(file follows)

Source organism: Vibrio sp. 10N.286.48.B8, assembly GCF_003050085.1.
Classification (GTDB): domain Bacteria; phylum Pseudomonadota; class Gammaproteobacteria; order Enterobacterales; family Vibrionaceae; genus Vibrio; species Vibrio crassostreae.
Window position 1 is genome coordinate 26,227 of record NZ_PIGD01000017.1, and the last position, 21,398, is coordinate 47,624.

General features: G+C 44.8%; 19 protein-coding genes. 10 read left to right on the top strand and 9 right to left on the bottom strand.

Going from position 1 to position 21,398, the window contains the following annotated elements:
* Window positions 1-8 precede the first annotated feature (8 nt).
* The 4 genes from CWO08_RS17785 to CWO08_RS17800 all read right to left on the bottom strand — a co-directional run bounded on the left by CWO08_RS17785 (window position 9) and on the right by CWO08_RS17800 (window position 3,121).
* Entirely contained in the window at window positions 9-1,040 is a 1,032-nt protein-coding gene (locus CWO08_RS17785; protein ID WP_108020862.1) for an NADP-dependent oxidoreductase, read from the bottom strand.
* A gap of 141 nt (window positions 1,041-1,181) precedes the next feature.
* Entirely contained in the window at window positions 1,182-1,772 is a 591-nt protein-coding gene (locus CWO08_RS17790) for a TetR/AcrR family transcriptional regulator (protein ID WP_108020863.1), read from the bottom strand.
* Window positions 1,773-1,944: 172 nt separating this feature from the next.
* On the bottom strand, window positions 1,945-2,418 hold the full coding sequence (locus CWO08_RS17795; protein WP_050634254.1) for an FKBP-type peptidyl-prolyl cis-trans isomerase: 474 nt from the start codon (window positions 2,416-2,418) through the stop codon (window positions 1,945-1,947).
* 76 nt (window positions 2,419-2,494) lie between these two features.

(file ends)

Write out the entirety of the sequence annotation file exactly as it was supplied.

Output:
Source organism: Vibrio sp. 10N.286.48.B8, assembly GCF_003050085.1.
Classification (GTDB): domain Bacteria; phylum Pseudomonadota; class Gammaproteobacteria; order Enterobacterales; family Vibrionaceae; genus Vibrio; species Vibrio crassostreae.
Window position 1 is genome coordinate 26,227 of record NZ_PIGD01000017.1, and the last position, 21,398, is coordinate 47,624.

General features: G+C 44.8%; 19 protein-coding genes. 10 read left to right on the top strand and 9 right to left on the bottom strand.

Going from position 1 to position 21,398, the window contains the following annotated elements:
* Window positions 1-8 precede the first annotated feature (8 nt).
* The 4 genes from CWO08_RS17785 to CWO08_RS17800 all read right to left on the bottom strand — a co-directional run bounded on the left by CWO08_RS17785 (window position 9) and on the right by CWO08_RS17800 (window position 3,121).
* Entirely contained in the window at window positions 9-1,040 is a 1,032-nt protein-coding gene (locus CWO08_RS17785; protein ID WP_108020862.1) for an NADP-dependent oxidoreductase, read from the bottom strand.
* A gap of 141 nt (window positions 1,041-1,181) precedes the next feature.
* Entirely contained in the window at window positions 1,182-1,772 is a 591-nt protein-coding gene (locus CWO08_RS17790) for a TetR/AcrR family transcriptional regulator (protein ID WP_108020863.1), read from the bottom strand.
* Window positions 1,773-1,944: 172 nt separating this feature from the next.
* On the bottom strand, window positions 1,945-2,418 hold the full coding sequence (locus CWO08_RS17795; protein WP_050634254.1) for an FKBP-type peptidyl-prolyl cis-trans isomerase: 474 nt from the start codon (window positions 2,416-2,418) through the stop codon (window positions 1,945-1,947).
* 76 nt (window positions 2,419-2,494) lie between these two features.